One of my favourite drawings is that made by a German-born, Oxford-based artist called John Malchair, who lived and worked in the city in the late 18th century. The drawing shows a view of the Abingdon Road as it appeared in 1770 with the strange and imposing edifice of Roger Bacon’s study in the foreground – a building that was demolished nine years later – and the familiar, extant structure of Christ Church College’s Tom Tower behind.
There’s something beguiling about the image, depicting as it does the city long before the car, before its expansion into the suburbs when still surrounded by fields and meadows. It’s a quiet almost pastoral scene in which I feel I can hear the birds and feel the sun on my face. I can almost hear the quietude, contrasting it with the sounds I would hear today if I stood in a similar position; indeed, it’s an image in which I am constantly contrasting, moving back, to and fro between the past and the present.
This contrast between the past and present is what I experience as I research my family tree and this image I’ve lately realised embodies some of my recent thinking and research. My great-great-great-great-grandfather, Samuel Stevens, born in 1776, lived and worked as a tailor on St. Aldates in Oxford, a street which is in effect a continuation of Abingdon Road as it moves towards and connects with Carfax in the city centre. I like the fact that he is contemporary with this image and would have been alive (if only a small boy) when Roger Bacon’s study was still standing.
On the other side of my family tree, on my father’s side, my great-great-great-great-great-grandfather, William Hedges lived and worked in Abingdon, a town in which his line lived until George Hedges moved to Oxford sometime around 1869 when he married Amelia Noon, daughter of Charlotte Noon, murdered by her husband Elijah in 1852 (see ‘A Murder in Jericho‘). It’s very likely of course that both these lines (the Stevens’ and the Hedges’) continued back in those same places (Oxford and Abingdon) for further generations, and I like the fact that in this image by Malchair, and in a sense in the building he drew, is a connection between the two. Not only that, there is a connection between my past and my present, as if that connection might be found in the road between Oxford and Abingdon.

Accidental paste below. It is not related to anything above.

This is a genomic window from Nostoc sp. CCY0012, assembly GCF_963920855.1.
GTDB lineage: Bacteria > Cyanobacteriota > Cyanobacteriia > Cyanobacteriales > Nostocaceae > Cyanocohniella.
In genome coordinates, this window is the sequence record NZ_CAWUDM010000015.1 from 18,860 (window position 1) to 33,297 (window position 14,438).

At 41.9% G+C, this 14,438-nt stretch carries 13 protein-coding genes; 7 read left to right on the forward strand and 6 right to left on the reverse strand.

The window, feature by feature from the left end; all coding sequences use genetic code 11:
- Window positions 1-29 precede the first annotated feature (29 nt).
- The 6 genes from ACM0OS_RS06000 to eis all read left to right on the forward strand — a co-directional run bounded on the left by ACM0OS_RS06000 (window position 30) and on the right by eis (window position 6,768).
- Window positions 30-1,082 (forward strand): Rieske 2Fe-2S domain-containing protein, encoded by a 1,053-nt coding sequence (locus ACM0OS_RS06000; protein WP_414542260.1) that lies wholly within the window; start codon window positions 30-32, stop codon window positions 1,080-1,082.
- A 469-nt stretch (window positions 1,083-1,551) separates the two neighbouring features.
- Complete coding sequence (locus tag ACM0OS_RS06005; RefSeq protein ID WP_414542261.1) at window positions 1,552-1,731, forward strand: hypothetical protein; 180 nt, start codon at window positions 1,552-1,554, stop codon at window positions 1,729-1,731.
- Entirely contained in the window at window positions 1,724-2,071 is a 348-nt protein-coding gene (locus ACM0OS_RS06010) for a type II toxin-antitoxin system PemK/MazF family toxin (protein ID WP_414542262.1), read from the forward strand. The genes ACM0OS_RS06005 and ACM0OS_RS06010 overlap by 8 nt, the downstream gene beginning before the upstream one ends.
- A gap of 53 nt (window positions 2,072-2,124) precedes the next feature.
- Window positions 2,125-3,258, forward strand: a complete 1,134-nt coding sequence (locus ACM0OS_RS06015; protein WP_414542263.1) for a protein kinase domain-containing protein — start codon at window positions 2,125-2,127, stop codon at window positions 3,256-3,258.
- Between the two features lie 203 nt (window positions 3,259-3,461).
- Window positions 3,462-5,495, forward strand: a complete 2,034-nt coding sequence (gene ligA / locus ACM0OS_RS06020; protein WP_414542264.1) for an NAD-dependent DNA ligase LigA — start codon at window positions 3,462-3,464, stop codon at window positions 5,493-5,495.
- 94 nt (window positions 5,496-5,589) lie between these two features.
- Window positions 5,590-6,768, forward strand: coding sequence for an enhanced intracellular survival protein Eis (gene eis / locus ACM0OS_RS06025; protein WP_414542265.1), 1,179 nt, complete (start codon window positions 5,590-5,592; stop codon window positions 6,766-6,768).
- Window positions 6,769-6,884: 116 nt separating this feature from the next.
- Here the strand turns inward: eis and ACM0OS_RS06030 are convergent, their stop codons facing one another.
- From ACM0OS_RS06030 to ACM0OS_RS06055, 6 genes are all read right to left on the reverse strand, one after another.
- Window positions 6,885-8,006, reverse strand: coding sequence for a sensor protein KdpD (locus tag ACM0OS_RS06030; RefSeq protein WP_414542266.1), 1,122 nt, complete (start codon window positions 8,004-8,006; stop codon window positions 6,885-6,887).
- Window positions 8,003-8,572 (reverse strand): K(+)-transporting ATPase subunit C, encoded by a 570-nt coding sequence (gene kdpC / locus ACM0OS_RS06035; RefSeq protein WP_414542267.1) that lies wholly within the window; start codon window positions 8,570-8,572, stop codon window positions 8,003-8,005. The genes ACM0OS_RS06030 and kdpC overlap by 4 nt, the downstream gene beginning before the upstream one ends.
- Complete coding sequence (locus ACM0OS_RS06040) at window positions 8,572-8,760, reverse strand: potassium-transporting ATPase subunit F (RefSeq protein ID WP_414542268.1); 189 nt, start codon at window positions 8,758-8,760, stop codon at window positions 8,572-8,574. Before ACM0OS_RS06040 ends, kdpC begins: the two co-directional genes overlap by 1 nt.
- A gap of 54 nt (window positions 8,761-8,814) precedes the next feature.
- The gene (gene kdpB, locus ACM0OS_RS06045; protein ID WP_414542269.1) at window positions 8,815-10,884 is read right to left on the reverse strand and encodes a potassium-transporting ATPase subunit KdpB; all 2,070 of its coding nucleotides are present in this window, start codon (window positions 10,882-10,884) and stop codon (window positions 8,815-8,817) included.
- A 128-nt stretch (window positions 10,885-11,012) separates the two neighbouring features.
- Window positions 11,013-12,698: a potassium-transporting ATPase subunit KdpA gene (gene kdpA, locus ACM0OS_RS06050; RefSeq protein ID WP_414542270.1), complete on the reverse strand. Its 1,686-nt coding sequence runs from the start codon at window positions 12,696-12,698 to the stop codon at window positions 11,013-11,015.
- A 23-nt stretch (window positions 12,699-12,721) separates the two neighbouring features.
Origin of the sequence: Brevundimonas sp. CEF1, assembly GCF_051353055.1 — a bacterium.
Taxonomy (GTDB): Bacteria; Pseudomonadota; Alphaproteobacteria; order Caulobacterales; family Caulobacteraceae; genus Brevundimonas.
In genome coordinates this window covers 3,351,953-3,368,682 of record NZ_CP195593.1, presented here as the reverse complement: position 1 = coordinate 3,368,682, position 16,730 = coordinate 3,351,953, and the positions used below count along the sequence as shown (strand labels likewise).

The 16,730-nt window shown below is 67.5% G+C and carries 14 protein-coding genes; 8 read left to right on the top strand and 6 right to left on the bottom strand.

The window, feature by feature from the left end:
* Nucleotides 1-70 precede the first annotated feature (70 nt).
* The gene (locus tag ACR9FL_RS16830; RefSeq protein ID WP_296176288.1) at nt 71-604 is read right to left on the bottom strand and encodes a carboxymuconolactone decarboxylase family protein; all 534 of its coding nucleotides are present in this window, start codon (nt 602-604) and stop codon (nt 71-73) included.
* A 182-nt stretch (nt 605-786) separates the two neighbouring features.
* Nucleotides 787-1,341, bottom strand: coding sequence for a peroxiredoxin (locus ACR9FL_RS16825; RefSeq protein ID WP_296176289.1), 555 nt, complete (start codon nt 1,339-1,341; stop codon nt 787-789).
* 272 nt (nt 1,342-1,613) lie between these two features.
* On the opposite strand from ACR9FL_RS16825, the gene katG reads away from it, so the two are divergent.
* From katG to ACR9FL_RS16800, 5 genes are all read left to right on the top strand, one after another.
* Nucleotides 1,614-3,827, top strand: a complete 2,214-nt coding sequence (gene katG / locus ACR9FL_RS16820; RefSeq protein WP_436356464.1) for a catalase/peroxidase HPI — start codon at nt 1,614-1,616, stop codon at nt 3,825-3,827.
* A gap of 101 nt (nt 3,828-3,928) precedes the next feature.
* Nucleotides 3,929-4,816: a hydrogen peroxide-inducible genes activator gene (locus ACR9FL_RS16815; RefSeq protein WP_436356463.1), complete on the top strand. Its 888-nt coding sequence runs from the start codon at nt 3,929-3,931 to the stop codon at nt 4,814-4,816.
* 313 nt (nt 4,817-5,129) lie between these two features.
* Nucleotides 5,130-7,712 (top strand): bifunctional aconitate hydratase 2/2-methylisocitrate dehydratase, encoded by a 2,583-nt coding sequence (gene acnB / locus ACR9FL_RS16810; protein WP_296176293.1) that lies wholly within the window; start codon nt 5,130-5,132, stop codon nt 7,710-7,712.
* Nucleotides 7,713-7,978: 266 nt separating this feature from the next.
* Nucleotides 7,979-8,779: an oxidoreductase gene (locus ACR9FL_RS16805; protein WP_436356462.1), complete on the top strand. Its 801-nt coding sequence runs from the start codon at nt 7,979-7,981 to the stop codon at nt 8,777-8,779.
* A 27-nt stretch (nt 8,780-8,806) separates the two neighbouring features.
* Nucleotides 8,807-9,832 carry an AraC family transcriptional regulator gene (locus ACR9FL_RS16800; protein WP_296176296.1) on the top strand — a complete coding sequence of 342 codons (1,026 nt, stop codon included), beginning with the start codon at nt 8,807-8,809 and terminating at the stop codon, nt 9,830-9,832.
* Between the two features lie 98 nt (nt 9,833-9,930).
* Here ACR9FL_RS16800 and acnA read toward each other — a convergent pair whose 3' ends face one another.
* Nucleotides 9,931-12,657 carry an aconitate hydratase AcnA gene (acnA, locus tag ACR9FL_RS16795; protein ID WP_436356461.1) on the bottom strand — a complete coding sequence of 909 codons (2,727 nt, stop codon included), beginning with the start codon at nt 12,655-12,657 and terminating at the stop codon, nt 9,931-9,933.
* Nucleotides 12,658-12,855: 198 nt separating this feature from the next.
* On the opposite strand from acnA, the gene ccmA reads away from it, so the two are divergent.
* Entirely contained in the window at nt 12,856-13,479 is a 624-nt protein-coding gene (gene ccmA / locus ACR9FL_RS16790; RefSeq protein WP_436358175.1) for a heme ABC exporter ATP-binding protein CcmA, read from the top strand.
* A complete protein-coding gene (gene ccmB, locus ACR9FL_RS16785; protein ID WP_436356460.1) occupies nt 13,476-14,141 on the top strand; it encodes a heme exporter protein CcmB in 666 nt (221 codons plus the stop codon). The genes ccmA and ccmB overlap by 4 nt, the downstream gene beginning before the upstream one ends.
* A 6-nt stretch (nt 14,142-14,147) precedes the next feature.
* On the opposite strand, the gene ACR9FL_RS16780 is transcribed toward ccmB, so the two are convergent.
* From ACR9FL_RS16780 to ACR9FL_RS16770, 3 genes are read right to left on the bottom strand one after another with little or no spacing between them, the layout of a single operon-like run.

Finally, in a project I started some time ago (6 Yards 0 Feet 6 Inches) I make mention of a survey by John Gwynn, carried out in 1771 in which all the residents of Oxford are listed along with the measurements of their properties. It’s a fascinating document in its own right, but if Samuel Stevens’ parents lived in Oxford just a few years before his birth, they would be listed in that survey. Flicking through there are a number of Stevens’ and I can’t help but think one of them is my ancestor.